John recounts for us a famous story about Jesus encountering a Samaritan woman at a well. You're probably familiar with it. While traveling along with His disciples, Jesus sits for a spell to rest while everyone else goes into town to get some food and supplies. While He's there, a woman comes to fetch water, away from the crowds that would have gathered at the well at a reasonable hour, and Jesus reveals Himself to her while asking for a drink.
The question is: where did John get this story?
We get the impression that Jesus was alone with the woman at the well. We could say that in the Scriptures, "alone" very rarely meant truly alone, as there were often servants hanging around to do this or that or the other, but even if we admit that, we must also admit that Jesus is one of those few characters in Scripture who is able to be truly alone - He often seeks solitude and there are many scenes of such the private details of which we are not privy to...because no one but Jesus knows them. So we can't just write this off and say that alone doesn't really mean "alone" because it's Jesus...and it might.
That leaves us with two possibilities. Either Jesus told John and the other disciples the story about what transpired at the well...or the woman did.
This is important. No matter what conclusion we come up with here, it's important and it shapes our understanding in a very important way.
We know that the woman told everyone. The Scriptures say she ran into town and told her story again and again until the whole town had heard it and came out to see Jesus. They had to see for themselves and then many believed, no longer because of what she had said but because of what they had witnessed with their own eyes and ears. So it's entirely possible that this story got back to John from the woman herself.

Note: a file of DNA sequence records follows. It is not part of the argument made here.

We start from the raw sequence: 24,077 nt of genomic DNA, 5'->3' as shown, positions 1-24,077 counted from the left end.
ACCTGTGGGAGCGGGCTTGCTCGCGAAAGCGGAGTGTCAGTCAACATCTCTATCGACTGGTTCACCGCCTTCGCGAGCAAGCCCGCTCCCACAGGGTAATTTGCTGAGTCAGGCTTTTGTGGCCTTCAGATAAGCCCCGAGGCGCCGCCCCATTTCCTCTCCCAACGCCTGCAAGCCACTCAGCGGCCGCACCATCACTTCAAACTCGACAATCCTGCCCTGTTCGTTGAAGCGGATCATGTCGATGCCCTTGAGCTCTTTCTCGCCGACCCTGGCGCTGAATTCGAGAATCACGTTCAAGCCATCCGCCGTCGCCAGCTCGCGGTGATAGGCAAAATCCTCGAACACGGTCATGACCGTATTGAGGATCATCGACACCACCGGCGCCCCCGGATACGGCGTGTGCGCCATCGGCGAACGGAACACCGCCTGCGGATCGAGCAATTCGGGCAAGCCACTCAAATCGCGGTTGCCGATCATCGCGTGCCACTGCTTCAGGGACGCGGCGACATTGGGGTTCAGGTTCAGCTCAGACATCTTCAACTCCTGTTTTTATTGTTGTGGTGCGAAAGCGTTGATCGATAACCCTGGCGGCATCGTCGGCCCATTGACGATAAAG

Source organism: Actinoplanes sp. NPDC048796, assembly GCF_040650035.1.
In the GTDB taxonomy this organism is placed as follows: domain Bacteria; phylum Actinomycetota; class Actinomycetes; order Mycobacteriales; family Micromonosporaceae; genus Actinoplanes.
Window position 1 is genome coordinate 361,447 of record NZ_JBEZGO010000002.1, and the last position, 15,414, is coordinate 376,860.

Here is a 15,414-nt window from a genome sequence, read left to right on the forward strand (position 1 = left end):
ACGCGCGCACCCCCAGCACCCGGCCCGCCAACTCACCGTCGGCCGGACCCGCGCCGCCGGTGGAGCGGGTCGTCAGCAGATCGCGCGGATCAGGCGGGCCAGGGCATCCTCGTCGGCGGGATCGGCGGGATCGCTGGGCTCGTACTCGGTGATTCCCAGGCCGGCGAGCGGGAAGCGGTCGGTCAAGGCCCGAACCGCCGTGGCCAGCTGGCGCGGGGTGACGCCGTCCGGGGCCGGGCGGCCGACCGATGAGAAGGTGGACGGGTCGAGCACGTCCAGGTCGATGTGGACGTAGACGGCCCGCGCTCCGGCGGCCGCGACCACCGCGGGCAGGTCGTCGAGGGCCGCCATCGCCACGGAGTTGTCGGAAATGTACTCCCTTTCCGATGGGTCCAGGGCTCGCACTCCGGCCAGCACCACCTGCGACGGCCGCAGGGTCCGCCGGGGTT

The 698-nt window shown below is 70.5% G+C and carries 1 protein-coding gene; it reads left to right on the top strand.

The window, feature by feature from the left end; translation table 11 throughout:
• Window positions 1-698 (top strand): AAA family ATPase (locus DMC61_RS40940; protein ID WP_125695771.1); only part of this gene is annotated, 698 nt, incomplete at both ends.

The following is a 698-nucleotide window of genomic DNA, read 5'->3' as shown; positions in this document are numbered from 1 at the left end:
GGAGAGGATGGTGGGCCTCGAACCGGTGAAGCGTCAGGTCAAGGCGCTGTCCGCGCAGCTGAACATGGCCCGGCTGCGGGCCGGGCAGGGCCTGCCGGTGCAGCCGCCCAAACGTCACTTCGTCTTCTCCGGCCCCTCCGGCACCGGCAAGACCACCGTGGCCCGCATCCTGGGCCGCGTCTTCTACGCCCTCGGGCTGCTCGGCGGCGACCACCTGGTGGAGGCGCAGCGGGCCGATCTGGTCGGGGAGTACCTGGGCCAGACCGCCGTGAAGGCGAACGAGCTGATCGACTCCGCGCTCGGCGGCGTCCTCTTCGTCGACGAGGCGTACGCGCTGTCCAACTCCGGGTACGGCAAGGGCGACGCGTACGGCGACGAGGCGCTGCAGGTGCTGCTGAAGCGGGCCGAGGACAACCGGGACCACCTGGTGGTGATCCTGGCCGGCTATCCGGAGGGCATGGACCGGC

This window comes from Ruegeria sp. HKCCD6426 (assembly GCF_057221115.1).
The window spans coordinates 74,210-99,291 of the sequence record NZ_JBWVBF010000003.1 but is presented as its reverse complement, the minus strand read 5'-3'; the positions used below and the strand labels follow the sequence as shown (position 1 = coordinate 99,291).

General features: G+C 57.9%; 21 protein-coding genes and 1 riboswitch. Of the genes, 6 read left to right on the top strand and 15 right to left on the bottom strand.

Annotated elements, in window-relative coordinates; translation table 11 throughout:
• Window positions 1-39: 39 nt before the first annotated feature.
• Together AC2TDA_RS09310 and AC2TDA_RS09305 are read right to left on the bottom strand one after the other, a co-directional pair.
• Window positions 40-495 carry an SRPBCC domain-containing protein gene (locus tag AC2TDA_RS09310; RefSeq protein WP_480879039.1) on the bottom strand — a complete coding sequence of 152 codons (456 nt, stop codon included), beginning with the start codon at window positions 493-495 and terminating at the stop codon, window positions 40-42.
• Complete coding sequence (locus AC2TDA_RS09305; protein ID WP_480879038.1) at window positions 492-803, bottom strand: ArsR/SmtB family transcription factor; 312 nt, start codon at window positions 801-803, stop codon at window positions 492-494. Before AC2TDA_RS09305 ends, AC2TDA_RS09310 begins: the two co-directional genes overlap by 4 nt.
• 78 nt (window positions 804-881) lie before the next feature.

But that means that part of John's Gospel was really sourced from...a Samaritan woman. A double-outsider. Someone who shouldn't have had any reason at all to be a source for material about Jesus except that, well, Jesus Himself qualified her to be by His interaction with her. Imagine the scandal of the testimony of a Samaritan. woman. being so crucial to the story John is telling.
It changes things.
Maybe, though, John didn't hear it from the woman. Maybe he heard it from Jesus Himself, but this only makes things even trickier. It introduces a couple of possibilities that would have to be held in some kind of tension.
On the one hand, it means that Jesus is willing to talk about His private moments with an individual. Jesus...blabbed. He took this perfectly quiet moment with a woman whose heart He could change, and He told...everyone. He told everyone about what a sinner she was and a whore and how unfaithful she had been, just so that He could tell them how awesome He was to engage with her and what power He had to change her testimony.
That's problematic, don't you think? Do you want Jesus telling everyone what happens between you and Him in private? Do you want Him telling others about the intimate details of your prayer and sin? I mean, gosh, if you can't trust Jesus....
At the same time, isn't it amazing that Jesus tells your story in order to tell His? That you're such an integral part of what He's doing that He can't leave you out of it? That He can't wait to share your scene with the world?
It's pretty cool, right? Your story could be so intertwined with His that unless He tells yours, He can't tell His. Unless He reveals the private moment that you two had, He can't demonstrate the depth of His love. He needs you and your story to complete His.
Man, I want that kind of relationship with Jesus. I want to be that much a part of His story that it's just not the same without me. I want to believe that. Even if...I think...even if that means He's talking about me.
And wouldn't you love to hear the way Jesus is talking about you? Because listen to the way He talks about this woman. Such love, such grace, such compassion. I want to hear Him talk about me that way. I think...I need to hear Him talk about me that way.
Where did John get the story of the woman at the well? If it truly was just her and Jesus, he had to hear it from somewhere...and that somewhere changes the story that we thought we knew in ways we can hardly imagine.